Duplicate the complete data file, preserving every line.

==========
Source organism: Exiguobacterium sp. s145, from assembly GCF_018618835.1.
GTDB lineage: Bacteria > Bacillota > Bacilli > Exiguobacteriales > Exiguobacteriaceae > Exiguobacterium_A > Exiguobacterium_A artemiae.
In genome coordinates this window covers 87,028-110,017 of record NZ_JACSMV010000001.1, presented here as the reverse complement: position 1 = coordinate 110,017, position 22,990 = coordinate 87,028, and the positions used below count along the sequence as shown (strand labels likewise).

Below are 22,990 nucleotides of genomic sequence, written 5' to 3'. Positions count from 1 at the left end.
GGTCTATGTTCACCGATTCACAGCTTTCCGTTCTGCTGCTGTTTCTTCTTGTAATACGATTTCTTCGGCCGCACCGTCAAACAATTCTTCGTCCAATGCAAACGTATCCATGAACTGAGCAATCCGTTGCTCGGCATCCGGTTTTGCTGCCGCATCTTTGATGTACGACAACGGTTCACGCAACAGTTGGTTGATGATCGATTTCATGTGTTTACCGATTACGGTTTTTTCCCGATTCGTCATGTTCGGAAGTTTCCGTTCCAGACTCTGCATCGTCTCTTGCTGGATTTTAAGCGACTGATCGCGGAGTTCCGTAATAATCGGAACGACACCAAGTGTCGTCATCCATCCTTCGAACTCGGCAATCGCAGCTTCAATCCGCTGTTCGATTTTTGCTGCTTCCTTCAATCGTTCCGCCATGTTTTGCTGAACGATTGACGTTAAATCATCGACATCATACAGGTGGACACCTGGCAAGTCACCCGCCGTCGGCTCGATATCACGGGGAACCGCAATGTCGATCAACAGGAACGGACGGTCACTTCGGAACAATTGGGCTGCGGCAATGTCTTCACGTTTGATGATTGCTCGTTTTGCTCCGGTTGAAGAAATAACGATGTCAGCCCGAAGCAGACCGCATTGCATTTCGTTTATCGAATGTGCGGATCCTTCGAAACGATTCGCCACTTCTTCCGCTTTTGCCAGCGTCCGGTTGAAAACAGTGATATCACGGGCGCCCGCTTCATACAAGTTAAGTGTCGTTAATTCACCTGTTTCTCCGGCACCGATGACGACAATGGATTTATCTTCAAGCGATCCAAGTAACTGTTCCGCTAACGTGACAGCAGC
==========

Source organism: Exiguobacterium sp. s145, from assembly GCF_018618835.1.
GTDB lineage: Bacteria > Bacillota > Bacilli > Exiguobacteriales > Exiguobacteriaceae > Exiguobacterium_A > Exiguobacterium_A artemiae.
In genome coordinates this window covers 87,028-110,017 of record NZ_JACSMV010000001.1, presented here as the reverse complement: position 1 = coordinate 110,017, position 22,990 = coordinate 87,028, and the positions used below count along the sequence as shown (strand labels likewise).

Below are 22,990 nucleotides of genomic sequence, written 5' to 3'. Positions count from 1 at the left end.
GGTCTATGTTCACCGATTCACAGCTTTCCGTTCTGCTGCTGTTTCTTCTTGTAATACGATTTCTTCGGCCGCACCGTCAAACAATTCTTCGTCCAATGCAAACGTATCCATGAACTGAGCAATCCGTTGCTCGGCATCCGGTTTTGCTGCCGCATCTTTGATGTACGACAACGGTTCACGCAACAGTTGGTTGATGATCGATTTCATGTGTTTACCGATTACGGTTTTTTCCCGATTCGTCATGTTCGGAAGTTTCCGTTCCAGACTCTGCATCGTCTCTTGCTGGATTTTAAGCGACTGATCGCGGAGTTCCGTAATAATCGGAACGACACCAAGTGTCGTCATCCATCCTTCGAACTCGGCAATCGCAGCTTCAATCCGCTGTTCGATTTTTGCTGCTTCCTTCAATCGTTCCGCCATGTTTTGCTGAACGATTGACGTTAAATCATCGACATCATACAGGTGGACACCTGGCAAGTCACCCGCCGTCGGCTCGATATCACGGGGAACCGCAATGTCGATCAACAGGAACGGACGGTCACTTCGGAACAATTGGGCTGCGGCAATGTCTTCACGTTTGATGATTGCTCGTTTTGCTCCGGTTGAAGAAATAACGATGTCAGCCCGAAGCAGACCGCATTGCATTTCGTTTATCGAATGTGCGGATCCTTCGAAACGATTCGCCACTTCTTCCGCTTTTGCCAGCGTCCGGTTGAAAACAGTGATATCACGGGCGCCCGCTTCATACAAGTTAAGTGTCGTTAATTCACCTGTTTCTCCGGCACCGATGACGACAATGGATTTATCTTCAAGCGATCCAAGTAACTGTTCCGCTAACGTGACAGCAGC